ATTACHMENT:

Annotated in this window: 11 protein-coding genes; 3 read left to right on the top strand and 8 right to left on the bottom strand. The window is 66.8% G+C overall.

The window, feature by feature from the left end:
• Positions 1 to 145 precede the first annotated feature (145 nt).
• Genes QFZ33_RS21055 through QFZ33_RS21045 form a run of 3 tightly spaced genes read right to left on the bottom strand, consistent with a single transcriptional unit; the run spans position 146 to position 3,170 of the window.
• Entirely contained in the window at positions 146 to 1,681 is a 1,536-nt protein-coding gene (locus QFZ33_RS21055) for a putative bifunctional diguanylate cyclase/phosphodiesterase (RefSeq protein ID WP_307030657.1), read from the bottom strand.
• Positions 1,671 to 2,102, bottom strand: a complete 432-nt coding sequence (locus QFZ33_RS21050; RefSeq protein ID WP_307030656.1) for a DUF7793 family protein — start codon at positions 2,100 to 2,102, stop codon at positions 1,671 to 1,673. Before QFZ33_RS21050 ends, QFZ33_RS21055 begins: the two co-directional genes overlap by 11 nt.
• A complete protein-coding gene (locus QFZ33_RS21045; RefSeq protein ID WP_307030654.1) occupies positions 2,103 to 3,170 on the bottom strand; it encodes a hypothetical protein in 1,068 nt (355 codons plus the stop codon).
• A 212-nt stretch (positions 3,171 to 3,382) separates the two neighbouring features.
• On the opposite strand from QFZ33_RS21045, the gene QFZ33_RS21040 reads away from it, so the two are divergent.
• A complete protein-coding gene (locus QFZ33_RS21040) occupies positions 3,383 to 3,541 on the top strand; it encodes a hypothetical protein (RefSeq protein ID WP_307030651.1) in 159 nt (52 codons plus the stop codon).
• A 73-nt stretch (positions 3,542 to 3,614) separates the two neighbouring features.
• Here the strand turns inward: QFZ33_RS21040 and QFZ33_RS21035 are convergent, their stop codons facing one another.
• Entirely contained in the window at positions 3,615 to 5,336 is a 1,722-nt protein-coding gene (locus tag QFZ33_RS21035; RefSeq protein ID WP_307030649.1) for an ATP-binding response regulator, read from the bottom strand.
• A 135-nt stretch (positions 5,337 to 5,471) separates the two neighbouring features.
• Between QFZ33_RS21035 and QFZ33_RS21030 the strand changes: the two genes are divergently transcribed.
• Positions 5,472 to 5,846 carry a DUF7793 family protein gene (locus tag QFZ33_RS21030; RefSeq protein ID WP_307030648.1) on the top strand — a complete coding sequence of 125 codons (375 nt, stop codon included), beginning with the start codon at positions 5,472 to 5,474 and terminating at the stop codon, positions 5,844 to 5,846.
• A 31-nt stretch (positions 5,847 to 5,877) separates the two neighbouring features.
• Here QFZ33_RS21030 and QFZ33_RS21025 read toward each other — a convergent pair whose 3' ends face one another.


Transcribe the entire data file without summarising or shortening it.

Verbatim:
Annotated in this window: 11 protein-coding genes; 3 read left to right on the top strand and 8 right to left on the bottom strand. The window is 66.8% G+C overall.

The window, feature by feature from the left end:
• Positions 1 to 145 precede the first annotated feature (145 nt).
• Genes QFZ33_RS21055 through QFZ33_RS21045 form a run of 3 tightly spaced genes read right to left on the bottom strand, consistent with a single transcriptional unit; the run spans position 146 to position 3,170 of the window.
• Entirely contained in the window at positions 146 to 1,681 is a 1,536-nt protein-coding gene (locus QFZ33_RS21055) for a putative bifunctional diguanylate cyclase/phosphodiesterase (RefSeq protein ID WP_307030657.1), read from the bottom strand.
• Positions 1,671 to 2,102, bottom strand: a complete 432-nt coding sequence (locus QFZ33_RS21050; RefSeq protein ID WP_307030656.1) for a DUF7793 family protein — start codon at positions 2,100 to 2,102, stop codon at positions 1,671 to 1,673. Before QFZ33_RS21050 ends, QFZ33_RS21055 begins: the two co-directional genes overlap by 11 nt.
• A complete protein-coding gene (locus QFZ33_RS21045; RefSeq protein ID WP_307030654.1) occupies positions 2,103 to 3,170 on the bottom strand; it encodes a hypothetical protein in 1,068 nt (355 codons plus the stop codon).
• A 212-nt stretch (positions 3,171 to 3,382) separates the two neighbouring features.
• On the opposite strand from QFZ33_RS21045, the gene QFZ33_RS21040 reads away from it, so the two are divergent.
• A complete protein-coding gene (locus QFZ33_RS21040) occupies positions 3,383 to 3,541 on the top strand; it encodes a hypothetical protein (RefSeq protein ID WP_307030651.1) in 159 nt (52 codons plus the stop codon).
• A 73-nt stretch (positions 3,542 to 3,614) separates the two neighbouring features.
• Here the strand turns inward: QFZ33_RS21040 and QFZ33_RS21035 are convergent, their stop codons facing one another.
• Entirely contained in the window at positions 3,615 to 5,336 is a 1,722-nt protein-coding gene (locus tag QFZ33_RS21035; RefSeq protein ID WP_307030649.1) for an ATP-binding response regulator, read from the bottom strand.
• A 135-nt stretch (positions 5,337 to 5,471) separates the two neighbouring features.
• Between QFZ33_RS21035 and QFZ33_RS21030 the strand changes: the two genes are divergently transcribed.
• Positions 5,472 to 5,846 carry a DUF7793 family protein gene (locus tag QFZ33_RS21030; RefSeq protein ID WP_307030648.1) on the top strand — a complete coding sequence of 125 codons (375 nt, stop codon included), beginning with the start codon at positions 5,472 to 5,474 and terminating at the stop codon, positions 5,844 to 5,846.
• A 31-nt stretch (positions 5,847 to 5,877) separates the two neighbouring features.
• Here QFZ33_RS21030 and QFZ33_RS21025 read toward each other — a convergent pair whose 3' ends face one another.